To fully implement joint electronic filing of federal, state, and local tax returns, all states and localities that levy income taxes should agree on an uniform wage code that would enable the use of electronic data interchange. Separate federal and state tax filings defeat the purpose of trying to eliminate duplication and make government more efficient. State and local information would similarly flow to a federal access point for data interchange of financial and employment information when required by any federal agency.
In order to make electronic filing more efficient, a digital signature standard that can stand on its technical merits in a judicial court challenge must be adopted.3 Presently, when citizens file returns electronically, they are typically required to sign and mail a paper certificate to the IRS to be matched with the electronic return.
To protect the privacy and confidentiality of individuals and corporations, a method of electronic verification, coupled with a privacy system that has the public's trust, must be employed. Without these safeguards, public fears concerning disclosure of information and governmental concern for data integrity would remain a problem.4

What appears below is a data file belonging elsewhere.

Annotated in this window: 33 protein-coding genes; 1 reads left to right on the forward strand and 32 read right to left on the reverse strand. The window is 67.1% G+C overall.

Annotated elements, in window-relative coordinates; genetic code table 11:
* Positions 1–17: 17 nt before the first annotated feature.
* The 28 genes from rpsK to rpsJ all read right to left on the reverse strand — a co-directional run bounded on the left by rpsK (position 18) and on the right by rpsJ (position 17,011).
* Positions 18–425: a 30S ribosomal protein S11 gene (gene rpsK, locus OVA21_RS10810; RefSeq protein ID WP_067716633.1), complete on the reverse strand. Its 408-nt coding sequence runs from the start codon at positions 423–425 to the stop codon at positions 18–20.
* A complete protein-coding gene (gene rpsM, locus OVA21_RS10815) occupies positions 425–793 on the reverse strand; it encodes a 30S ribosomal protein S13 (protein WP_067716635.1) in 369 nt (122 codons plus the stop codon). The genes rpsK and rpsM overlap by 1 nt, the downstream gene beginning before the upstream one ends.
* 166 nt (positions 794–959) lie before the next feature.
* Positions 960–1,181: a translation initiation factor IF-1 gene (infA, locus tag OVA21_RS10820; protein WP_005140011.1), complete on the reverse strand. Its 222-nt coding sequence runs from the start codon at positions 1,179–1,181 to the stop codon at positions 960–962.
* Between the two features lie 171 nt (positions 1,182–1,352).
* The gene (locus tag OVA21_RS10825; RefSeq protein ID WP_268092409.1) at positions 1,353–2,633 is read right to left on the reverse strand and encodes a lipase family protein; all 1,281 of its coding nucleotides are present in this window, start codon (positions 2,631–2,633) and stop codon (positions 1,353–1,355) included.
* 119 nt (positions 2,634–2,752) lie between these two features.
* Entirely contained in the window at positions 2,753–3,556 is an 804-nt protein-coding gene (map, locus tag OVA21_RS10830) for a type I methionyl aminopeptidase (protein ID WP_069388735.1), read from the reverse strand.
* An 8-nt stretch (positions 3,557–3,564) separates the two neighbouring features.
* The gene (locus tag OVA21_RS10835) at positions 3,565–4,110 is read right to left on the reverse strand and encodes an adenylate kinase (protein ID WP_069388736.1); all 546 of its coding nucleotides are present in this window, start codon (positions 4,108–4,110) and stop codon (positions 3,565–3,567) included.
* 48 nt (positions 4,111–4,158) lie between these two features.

One possible scenario might be that a citizen uses an electronic government services kiosk or home personal computer to file tax return information with the IRS, including appropriate data the state and local governments may require. The data would be transmitted to an IRS service center to be processed, verified for accuracy, and then forwarded to the state, thus meeting the filing requirements of both entities in one step. This approach could be expanded to include the joint auditing of financial data and the joint collection of taxes--the genesis of a virtual tax financial data agency for business and individuals.
Both small and large business alike could benefit from the reduction in the number of reports that have to be submitted to numerous federal agencies and state and local governments. Simplified filing of business financial and employment data could benefit small business operators as desktop computers with communications capabilities are now in widespread use. Until the infrastructure is in place, state and local governments (or the Postal Service) could provide access service for small business reporting and taxpayer financial information filing.